American History

Benjamin Franklin on Immigration

To celebrate the publication of The Papers of Benjamin Franklin: Volume 42 this month, we’re highlighting the founding father’s opinions on immigration as found in his letters and pamphlets. The following excerpt is taken from his pamphlet “Information to Those Who Would Remove to America.” Benjamin Franklin— With Regard to Encouragements for

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Looking Back at the First World War

Today marks the centennial of the United States’ entry into World War I. To commemorate the day, we sat down with Bruno Cabanes, author of August 1914: France, the Great War, and a Month that Changed the World Forever, to discuss what he discovered about the war through his research and

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How Erskine Childers Became My Friend

Karen M. Paget— I met Erskine Childers, a former officer of the National Student Association and a distinguished United Nations official, long after he died. If that seems impossible, let me explain. I came to know the young Erskine Childers through letters left behind in the United States National Student

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The New Power of Popular Protest

Nathan Stoltzfus— The new administration’s condemnation of dissent and the arrogation of more and more power in the president’s hands have made street protest and its images more forceful. The president made his way to power by creating images of himself with broad brush strokes vague enough to appeal to

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Closing the Courthouse Doors to Challenges to the Trump Presidency

Erwin Chemerinsky— The first weeks of the Trump presidency demonstrate that the federal judiciary must be available as an essential check to enforce the Constitution. Already many lawsuits have been filed against President Trump and his administration, such as for violating the “emoluments clauses” of the Constitution, for the travel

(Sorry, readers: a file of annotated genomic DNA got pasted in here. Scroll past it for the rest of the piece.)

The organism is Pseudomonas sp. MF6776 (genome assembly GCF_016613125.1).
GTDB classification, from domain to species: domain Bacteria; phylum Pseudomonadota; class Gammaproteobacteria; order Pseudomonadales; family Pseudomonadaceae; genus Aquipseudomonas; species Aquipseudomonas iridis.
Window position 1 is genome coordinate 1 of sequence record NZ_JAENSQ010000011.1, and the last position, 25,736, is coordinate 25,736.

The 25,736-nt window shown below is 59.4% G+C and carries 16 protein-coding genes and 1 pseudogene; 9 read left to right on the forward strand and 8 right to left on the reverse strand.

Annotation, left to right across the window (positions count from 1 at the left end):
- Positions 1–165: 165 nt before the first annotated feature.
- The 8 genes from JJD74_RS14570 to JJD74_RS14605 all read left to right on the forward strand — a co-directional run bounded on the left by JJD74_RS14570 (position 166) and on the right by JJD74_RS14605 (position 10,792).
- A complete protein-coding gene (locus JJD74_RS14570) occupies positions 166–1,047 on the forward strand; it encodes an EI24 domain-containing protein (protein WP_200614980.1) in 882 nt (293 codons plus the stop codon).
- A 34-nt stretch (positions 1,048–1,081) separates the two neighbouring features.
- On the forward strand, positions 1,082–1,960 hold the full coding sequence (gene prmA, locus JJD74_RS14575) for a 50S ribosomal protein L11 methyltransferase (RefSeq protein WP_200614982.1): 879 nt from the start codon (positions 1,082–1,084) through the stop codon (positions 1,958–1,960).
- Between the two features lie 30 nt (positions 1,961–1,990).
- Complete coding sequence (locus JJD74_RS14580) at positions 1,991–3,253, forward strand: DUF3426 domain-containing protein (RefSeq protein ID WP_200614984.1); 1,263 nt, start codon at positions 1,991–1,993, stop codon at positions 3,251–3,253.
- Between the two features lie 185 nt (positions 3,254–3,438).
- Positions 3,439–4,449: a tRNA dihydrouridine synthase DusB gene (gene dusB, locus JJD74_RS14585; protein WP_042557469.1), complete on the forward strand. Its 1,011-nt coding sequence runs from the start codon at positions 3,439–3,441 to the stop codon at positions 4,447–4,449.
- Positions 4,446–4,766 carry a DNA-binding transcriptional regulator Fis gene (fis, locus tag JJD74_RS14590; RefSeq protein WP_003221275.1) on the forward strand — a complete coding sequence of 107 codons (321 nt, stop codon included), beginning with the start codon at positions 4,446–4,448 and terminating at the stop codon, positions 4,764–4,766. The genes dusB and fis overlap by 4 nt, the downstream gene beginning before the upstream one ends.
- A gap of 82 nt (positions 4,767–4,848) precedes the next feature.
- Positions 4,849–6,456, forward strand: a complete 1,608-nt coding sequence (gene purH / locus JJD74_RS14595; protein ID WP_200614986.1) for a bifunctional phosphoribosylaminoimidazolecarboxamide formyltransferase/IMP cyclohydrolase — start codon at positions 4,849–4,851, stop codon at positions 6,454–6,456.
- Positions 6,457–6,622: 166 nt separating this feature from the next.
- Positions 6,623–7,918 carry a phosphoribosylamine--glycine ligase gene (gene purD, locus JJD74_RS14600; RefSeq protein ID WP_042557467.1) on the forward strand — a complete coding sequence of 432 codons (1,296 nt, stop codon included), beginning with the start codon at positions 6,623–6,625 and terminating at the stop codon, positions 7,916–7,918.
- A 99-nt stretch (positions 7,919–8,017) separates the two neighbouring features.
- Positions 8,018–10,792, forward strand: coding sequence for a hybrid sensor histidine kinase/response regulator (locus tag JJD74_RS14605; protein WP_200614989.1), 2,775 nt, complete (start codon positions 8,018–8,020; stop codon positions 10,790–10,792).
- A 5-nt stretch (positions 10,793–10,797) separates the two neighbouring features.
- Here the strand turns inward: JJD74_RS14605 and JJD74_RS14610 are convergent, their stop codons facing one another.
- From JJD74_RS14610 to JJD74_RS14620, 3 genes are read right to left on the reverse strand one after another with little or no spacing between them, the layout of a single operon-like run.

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Conspicuousness/Invisibility

Sally McKee— In August, 2014, while all across the United States many African Americans and their allies protested the police shooting of Michael Brown in Ferguson, Missouri, I sat at my laptop in considerable comfort in a basement apartment in Bordeaux, France. That was the summer that I finished writing

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Are Adversarialism and Justice One and the Same?

Amalia D. Kessler— For many, if not most Americans, the Civil Rights Movement of the 1960s is all but synonymous with the iconic litigation that led to the United States Supreme Court decision in Brown v. Board of Education.  Indeed, for many generations of lawyers and social movement activists, the

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The Heart of the Abolitionist Movement

Manisha Sinha— Caricatured as unthinking, single-minded fanatics who caused a “needless war,” abolitionists are often compared unfavorably to political moderates and compromise-minded statesmen. Their resurrection as freedom fighters during the modern civil rights era has been relatively brief. It is often dismissed as neoabolitionist history. While a bland celebration of

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Reconstructing the Vietnam Peace Movement

Tom Hayden— It is time for a new effort to reverse the propaganda about Vietnam and our movement to end the war. It is time for truth telling, for healing, and for legacy. Who will tell our story when we are gone? So much has already escaped memory, and now

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Women and (Soft) Power: Jackie Kennedy and Blanche of Castile

Lindy Grant— Last night I went to see the new film Jackie, in which Natalie Portman gives a searing portrait of Jacqueline Kennedy in the immediate aftermath of her husband’s death. It made me think of the similarities and differences between Jackie Kennedy and Blanche of Castile, the queen of France who lived

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